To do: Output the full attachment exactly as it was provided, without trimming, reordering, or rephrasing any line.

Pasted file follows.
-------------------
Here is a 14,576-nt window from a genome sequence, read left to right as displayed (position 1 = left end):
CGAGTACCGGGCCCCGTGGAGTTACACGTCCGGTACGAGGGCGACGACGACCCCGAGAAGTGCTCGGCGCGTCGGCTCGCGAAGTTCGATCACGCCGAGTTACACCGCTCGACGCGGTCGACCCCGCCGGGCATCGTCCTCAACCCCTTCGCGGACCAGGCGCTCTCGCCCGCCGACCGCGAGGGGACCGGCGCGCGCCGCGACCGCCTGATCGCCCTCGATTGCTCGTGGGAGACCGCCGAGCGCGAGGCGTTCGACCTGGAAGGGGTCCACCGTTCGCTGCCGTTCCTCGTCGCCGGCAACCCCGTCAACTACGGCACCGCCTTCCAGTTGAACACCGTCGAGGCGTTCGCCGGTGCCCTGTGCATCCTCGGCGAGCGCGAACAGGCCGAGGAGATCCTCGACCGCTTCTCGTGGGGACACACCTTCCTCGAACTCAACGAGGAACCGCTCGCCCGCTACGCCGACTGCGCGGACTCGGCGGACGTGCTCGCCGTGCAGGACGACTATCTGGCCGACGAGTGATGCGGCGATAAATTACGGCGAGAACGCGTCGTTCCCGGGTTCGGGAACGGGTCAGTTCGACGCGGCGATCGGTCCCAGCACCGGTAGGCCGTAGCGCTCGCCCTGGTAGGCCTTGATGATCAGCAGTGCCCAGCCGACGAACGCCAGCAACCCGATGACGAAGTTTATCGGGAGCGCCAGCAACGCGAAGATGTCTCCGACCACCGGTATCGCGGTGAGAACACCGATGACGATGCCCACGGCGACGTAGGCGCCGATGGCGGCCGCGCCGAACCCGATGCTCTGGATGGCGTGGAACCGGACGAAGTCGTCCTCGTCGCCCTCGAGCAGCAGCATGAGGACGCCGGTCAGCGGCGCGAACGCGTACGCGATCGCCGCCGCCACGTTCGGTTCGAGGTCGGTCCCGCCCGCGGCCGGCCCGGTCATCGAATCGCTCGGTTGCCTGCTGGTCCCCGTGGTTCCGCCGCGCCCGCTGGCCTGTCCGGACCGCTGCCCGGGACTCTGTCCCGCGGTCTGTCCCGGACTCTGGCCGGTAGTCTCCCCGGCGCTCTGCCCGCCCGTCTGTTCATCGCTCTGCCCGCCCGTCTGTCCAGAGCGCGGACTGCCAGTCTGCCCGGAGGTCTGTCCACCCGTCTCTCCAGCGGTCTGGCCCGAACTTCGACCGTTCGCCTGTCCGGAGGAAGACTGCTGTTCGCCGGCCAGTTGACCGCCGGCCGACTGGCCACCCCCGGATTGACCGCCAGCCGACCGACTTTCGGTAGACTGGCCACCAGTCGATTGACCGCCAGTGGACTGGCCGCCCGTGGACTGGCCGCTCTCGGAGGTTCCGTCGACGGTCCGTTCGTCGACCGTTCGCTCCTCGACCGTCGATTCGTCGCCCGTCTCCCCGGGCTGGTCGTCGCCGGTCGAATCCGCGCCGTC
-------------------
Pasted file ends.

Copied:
Here is a 14,576-nt window from a genome sequence, read left to right as displayed (position 1 = left end):
CGAGTACCGGGCCCCGTGGAGTTACACGTCCGGTACGAGGGCGACGACGACCCCGAGAAGTGCTCGGCGCGTCGGCTCGCGAAGTTCGATCACGCCGAGTTACACCGCTCGACGCGGTCGACCCCGCCGGGCATCGTCCTCAACCCCTTCGCGGACCAGGCGCTCTCGCCCGCCGACCGCGAGGGGACCGGCGCGCGCCGCGACCGCCTGATCGCCCTCGATTGCTCGTGGGAGACCGCCGAGCGCGAGGCGTTCGACCTGGAAGGGGTCCACCGTTCGCTGCCGTTCCTCGTCGCCGGCAACCCCGTCAACTACGGCACCGCCTTCCAGTTGAACACCGTCGAGGCGTTCGCCGGTGCCCTGTGCATCCTCGGCGAGCGCGAACAGGCCGAGGAGATCCTCGACCGCTTCTCGTGGGGACACACCTTCCTCGAACTCAACGAGGAACCGCTCGCCCGCTACGCCGACTGCGCGGACTCGGCGGACGTGCTCGCCGTGCAGGACGACTATCTGGCCGACGAGTGATGCGGCGATAAATTACGGCGAGAACGCGTCGTTCCCGGGTTCGGGAACGGGTCAGTTCGACGCGGCGATCGGTCCCAGCACCGGTAGGCCGTAGCGCTCGCCCTGGTAGGCCTTGATGATCAGCAGTGCCCAGCCGACGAACGCCAGCAACCCGATGACGAAGTTTATCGGGAGCGCCAGCAACGCGAAGATGTCTCCGACCACCGGTATCGCGGTGAGAACACCGATGACGATGCCCACGGCGACGTAGGCGCCGATGGCGGCCGCGCCGAACCCGATGCTCTGGATGGCGTGGAACCGGACGAAGTCGTCCTCGTCGCCCTCGAGCAGCAGCATGAGGACGCCGGTCAGCGGCGCGAACGCGTACGCGATCGCCGCCGCCACGTTCGGTTCGAGGTCGGTCCCGCCCGCGGCCGGCCCGGTCATCGAATCGCTCGGTTGCCTGCTGGTCCCCGTGGTTCCGCCGCGCCCGCTGGCCTGTCCGGACCGCTGCCCGGGACTCTGTCCCGCGGTCTGTCCCGGACTCTGGCCGGTAGTCTCCCCGGCGCTCTGCCCGCCCGTCTGTTCATCGCTCTGCCCGCCCGTCTGTCCAGAGCGCGGACTGCCAGTCTGCCCGGAGGTCTGTCCACCCGTCTCTCCAGCGGTCTGGCCCGAACTTCGACCGTTCGCCTGTCCGGAGGAAGACTGCTGTTCGCCGGCCAGTTGACCGCCGGCCGACTGGCCACCCCCGGATTGACCGCCAGCCGACCGACTTTCGGTAGACTGGCCACCAGTCGATTGACCGCCAGTGGACTGGCCGCCCGTGGACTGGCCGCTCTCGGAGGTTCCGTCGACGGTCCGTTCGTCGACCGTTCGCTCCTCGACCGTCGATTCGTCGCCCGTCTCCCCGGGCTGGTCGTCGCCGGTCGAATCCGCGCCGTC